May have Might have Could have+ Past participle Must have Had to have
Speculations or Possibilities About a Past Situation May have, might have, could have + past participle To express speculations or possibilities Usually based on facts that we don’t have Tom’s absent today. Where is he? I have no idea. He may be at work. He could have an appointment. He may be at work.
Conclusions Must have and had to have + past participle Use when you are almost certain about your conclusions How was the weather? Well, Tom’s hair and shirt were wet when he came in. It must have been (had to have been) raining. My husband looked tired after work. He must have had (had to have had) a hard day.
Negative Statements Do not use HAD TO HAVE in negative statements to draw conclusions. The must not have been very easy to move. NOT They didn’t have to have been easy to move.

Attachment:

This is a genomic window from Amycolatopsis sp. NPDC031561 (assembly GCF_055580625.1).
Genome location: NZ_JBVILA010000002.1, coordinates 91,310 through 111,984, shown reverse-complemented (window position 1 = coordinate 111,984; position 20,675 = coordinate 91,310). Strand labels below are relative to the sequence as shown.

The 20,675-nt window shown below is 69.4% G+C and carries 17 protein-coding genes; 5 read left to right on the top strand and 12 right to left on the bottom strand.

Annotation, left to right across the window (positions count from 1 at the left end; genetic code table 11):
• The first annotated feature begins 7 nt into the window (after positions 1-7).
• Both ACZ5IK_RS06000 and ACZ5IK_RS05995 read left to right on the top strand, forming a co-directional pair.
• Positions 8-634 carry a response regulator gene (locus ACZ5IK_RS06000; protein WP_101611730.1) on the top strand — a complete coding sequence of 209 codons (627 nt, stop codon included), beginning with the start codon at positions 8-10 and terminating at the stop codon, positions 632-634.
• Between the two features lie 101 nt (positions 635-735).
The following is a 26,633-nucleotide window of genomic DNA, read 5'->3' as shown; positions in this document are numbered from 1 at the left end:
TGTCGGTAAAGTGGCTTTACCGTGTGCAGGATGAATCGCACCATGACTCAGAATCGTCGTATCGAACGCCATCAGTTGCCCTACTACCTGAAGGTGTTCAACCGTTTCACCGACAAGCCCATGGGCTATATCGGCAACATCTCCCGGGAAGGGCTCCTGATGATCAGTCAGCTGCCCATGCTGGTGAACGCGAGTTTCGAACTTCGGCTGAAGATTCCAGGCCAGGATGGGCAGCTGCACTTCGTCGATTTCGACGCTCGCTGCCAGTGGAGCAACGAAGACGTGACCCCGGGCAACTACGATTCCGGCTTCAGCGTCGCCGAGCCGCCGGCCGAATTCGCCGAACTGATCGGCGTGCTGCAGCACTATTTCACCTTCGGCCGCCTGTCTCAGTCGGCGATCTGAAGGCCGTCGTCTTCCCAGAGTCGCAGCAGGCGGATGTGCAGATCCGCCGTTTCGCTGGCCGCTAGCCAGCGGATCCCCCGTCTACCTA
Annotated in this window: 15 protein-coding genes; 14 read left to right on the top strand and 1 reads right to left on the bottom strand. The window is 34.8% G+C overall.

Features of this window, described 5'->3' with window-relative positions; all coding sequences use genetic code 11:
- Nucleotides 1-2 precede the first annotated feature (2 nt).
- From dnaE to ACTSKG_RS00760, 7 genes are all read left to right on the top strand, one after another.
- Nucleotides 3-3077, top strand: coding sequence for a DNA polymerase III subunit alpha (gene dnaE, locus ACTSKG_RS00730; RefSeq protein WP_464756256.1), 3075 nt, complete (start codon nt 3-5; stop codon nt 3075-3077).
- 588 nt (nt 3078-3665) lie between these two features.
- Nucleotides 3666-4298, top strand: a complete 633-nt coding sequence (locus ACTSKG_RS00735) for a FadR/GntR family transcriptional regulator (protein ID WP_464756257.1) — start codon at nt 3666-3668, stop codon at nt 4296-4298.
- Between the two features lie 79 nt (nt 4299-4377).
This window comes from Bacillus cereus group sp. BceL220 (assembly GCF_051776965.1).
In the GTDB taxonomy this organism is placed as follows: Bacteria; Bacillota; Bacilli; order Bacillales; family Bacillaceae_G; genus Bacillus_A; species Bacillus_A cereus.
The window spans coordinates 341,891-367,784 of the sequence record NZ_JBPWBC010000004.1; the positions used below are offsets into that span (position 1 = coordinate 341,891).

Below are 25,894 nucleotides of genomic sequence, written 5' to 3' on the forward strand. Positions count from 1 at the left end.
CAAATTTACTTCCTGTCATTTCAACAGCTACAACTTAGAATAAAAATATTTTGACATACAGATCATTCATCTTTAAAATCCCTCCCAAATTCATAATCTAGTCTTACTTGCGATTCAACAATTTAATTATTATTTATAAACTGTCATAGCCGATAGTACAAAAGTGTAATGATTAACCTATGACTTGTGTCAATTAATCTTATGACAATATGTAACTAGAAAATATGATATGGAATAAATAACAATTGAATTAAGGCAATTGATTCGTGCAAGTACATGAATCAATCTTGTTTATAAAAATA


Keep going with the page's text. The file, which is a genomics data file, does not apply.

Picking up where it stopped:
Questions Use COULD HAVE in questions about possibility. Do not use MAY HAVE/MIGHT HAVE. Could the students have cheated?
Short Answers Use BEEN in short answers to questions that include a form of BE. Could Eric HAVE BEEN wrong? Yes, he could have been. Use only the MODAL + HAVE in short answers to questions with other verbs. Did he cheat on the test? Yes, he MUST HAVE.